The Law Commission have announced that they are going to be assessing the reform options for the laws governing finances on divorce and the termination of a civil partnership.
The Law Commission state the problem is that every year, tens of thousands of couples begin proceedings for separation which result in the use of financial remedy orders. Financial remedy orders can and often include the sale and transfer of property, maintenance for children, civil partners and spouses, and the splitting of pensions.
However, the laws which govern how financial remedy orders are used are close to 50 years old, with the Matrimonial Causes Act 1973, and subsequently in the Civil Partnership Act 2004.
The Government has asked the Law Commission to review whether the current law is working effectively, and delivering fair and consistent outcomes for divorcing couples.
In conducting this review, the Law Commission will carry out a thorough analysis of the current laws on financial remedies. Their aim is to determine whether there are problems with the current framework which require law reform, and what subsequent reform might look like.
The project will not just have an England and Wales focus, as the Law Commission will consider the financial orders made by courts in other countries and the laws governing them.
The project will conclude with the Law Commission publishing a scoping report in September 2024, which could provide the basis for a full review (and future financial remedies reform).
The Law Commission’s analysis of existing law will consider whether there is potential for reform in specific areas such as:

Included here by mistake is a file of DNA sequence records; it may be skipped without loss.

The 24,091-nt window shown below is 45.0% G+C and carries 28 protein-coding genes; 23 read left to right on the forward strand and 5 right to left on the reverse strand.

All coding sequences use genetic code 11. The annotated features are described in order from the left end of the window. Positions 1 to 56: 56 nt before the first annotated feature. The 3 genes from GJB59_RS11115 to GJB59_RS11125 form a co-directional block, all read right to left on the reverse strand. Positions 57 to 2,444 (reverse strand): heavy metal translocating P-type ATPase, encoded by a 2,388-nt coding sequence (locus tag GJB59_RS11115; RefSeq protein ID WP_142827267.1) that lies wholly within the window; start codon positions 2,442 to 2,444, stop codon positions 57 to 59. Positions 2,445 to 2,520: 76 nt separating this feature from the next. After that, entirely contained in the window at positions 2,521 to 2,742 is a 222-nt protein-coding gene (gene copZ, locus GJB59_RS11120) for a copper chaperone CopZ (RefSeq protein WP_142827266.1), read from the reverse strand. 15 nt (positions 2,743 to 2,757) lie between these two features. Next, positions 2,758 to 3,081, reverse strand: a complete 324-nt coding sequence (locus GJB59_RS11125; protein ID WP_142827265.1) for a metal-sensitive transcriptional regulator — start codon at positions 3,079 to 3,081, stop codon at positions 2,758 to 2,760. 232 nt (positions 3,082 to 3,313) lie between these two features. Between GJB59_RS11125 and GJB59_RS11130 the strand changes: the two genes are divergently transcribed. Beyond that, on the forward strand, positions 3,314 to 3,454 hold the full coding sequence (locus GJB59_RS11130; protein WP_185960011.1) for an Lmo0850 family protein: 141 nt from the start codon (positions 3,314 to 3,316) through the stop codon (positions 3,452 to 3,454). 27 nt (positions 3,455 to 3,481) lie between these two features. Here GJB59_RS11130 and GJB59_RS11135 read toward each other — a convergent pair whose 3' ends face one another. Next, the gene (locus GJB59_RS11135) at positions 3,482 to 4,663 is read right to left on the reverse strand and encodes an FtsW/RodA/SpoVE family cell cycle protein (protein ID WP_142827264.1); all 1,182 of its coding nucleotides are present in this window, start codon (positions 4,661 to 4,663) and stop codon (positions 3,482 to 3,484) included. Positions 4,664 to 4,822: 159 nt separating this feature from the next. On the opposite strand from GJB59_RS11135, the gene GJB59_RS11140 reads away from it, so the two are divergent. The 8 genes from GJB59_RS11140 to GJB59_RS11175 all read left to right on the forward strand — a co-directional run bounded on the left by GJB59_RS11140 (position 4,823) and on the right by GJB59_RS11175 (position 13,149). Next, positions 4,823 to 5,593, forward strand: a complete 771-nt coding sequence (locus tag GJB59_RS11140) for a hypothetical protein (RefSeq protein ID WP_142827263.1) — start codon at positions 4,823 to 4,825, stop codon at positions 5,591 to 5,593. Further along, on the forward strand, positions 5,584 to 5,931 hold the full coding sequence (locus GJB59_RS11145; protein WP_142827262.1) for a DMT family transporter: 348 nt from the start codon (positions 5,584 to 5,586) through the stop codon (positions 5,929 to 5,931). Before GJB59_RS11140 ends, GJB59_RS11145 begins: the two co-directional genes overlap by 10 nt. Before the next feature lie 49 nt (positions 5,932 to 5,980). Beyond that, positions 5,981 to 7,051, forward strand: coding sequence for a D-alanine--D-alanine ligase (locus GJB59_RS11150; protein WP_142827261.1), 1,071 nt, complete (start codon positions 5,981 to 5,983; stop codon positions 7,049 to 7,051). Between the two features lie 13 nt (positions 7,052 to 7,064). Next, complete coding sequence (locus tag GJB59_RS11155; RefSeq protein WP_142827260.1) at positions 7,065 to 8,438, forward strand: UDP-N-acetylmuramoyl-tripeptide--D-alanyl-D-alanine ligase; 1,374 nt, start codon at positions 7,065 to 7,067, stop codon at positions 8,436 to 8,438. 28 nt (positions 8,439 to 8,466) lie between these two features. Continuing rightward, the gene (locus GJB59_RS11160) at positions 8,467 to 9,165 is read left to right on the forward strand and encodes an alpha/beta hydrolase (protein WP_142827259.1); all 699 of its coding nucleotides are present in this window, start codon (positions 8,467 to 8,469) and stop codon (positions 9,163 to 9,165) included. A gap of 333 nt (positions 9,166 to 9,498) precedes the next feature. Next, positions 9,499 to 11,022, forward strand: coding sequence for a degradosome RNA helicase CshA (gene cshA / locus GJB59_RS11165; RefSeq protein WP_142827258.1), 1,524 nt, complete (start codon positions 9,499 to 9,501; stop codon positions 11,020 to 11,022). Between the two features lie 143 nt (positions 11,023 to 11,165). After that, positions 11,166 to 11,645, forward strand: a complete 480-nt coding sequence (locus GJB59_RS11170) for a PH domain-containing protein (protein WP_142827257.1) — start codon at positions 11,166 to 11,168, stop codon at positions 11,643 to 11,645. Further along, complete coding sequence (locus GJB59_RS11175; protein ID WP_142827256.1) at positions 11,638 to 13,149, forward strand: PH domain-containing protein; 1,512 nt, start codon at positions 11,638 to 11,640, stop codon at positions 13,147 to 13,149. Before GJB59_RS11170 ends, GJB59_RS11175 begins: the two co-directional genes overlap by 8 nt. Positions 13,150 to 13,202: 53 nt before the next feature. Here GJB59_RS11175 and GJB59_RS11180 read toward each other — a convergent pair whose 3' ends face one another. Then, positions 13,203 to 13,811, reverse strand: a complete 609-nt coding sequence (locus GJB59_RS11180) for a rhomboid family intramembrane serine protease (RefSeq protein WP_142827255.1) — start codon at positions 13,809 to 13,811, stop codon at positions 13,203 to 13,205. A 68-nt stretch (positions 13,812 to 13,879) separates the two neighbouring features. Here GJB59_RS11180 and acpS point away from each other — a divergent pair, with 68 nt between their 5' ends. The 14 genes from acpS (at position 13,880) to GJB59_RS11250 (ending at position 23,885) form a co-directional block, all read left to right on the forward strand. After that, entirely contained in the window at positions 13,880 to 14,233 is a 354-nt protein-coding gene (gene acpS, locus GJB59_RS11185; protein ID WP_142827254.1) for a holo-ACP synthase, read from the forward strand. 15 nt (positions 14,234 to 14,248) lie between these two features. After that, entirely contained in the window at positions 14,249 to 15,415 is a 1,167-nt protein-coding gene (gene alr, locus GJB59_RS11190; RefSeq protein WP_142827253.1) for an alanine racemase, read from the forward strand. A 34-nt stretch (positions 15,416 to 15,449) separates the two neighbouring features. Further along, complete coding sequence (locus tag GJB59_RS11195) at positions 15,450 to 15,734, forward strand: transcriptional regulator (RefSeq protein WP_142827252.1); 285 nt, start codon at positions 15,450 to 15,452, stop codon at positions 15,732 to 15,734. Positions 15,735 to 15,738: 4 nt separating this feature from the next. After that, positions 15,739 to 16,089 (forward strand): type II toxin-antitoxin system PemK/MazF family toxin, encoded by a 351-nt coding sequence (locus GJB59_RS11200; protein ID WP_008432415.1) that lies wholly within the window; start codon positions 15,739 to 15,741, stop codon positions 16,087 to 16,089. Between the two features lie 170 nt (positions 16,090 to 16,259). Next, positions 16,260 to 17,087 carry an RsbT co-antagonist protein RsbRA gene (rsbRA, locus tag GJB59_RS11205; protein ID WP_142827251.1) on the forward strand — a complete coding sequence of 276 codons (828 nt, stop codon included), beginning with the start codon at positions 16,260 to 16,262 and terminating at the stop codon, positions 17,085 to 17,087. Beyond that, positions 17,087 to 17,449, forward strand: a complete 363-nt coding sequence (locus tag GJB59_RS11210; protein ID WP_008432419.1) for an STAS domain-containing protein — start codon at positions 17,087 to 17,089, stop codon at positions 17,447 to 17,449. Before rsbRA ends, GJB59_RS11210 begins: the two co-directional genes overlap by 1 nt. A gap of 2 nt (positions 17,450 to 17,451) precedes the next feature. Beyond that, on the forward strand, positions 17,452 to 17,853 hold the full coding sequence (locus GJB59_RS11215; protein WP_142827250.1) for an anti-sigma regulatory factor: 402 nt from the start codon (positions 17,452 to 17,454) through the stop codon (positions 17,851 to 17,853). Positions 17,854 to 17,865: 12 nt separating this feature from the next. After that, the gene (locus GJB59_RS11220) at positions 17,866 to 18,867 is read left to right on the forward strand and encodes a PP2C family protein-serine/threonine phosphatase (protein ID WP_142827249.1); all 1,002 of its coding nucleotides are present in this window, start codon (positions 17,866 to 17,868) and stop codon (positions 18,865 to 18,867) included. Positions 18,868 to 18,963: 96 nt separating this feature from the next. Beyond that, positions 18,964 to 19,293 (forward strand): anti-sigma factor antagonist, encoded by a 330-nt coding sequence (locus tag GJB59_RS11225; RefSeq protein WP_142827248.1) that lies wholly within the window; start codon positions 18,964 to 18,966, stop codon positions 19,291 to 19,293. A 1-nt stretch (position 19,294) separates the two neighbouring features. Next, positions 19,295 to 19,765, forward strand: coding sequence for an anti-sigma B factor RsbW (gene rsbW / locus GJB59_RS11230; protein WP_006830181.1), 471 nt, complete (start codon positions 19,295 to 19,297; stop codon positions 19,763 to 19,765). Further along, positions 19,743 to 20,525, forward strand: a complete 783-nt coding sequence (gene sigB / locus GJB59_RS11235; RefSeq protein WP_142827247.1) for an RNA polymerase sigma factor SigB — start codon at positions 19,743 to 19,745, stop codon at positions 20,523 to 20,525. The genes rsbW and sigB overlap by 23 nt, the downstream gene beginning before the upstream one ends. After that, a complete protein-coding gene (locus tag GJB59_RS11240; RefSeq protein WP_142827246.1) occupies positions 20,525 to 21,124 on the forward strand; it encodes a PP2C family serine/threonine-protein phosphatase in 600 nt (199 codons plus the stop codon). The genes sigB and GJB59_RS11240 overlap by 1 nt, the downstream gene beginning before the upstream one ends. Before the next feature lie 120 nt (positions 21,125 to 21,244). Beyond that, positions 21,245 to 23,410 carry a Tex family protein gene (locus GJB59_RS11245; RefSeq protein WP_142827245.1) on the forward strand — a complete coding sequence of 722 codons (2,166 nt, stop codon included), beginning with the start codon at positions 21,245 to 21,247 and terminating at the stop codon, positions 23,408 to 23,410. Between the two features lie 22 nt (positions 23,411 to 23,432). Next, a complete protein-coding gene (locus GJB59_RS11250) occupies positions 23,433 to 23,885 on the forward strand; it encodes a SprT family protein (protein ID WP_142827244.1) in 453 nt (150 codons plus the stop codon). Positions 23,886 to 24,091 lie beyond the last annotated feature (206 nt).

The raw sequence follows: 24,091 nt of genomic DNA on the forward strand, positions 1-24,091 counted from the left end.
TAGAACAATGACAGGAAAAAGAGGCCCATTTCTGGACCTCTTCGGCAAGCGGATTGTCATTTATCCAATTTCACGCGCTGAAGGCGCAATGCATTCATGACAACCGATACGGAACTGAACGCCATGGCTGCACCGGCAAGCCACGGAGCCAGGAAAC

- The discretionary powers given to judges over the division of financial assets, and whether there is a need for a clear set of principles, enshrined in law, to give more certainty to divorcing couples.
- Whether there should be wider powers given to the courts to make orders for children over the age of eighteen.
- How maintenance payments for an ex-spouse or civil partner should work.
- What consideration the courts should give to the behaviour of separating parties when making financial remedy orders.
- Orders relating to pensions and whether they are overlooked when dividing the divorcing parties’ assets.
- The factors judges must consider when deciding which, if any, financial remedy orders to make.
In 2014, the Law Commission’s report, Matrimonial Property, Needs and Agreements, reviewed marital property agreements and other specific aspects of the financial consequences of divorce and dissolution. As part of the new review, the Law Commission will assess whether the issues covered in the Matrimonial Property, Needs and Agreements project need to be reviewed beyond the 2014 recommendations.
The Law Commission has already started preliminary work on this project, and endeavours to publish the scoping paper in September 2024. You can read the full project Terms of Reference here.
For general enquiries, you can contact the team at: firstname.lastname@example.org.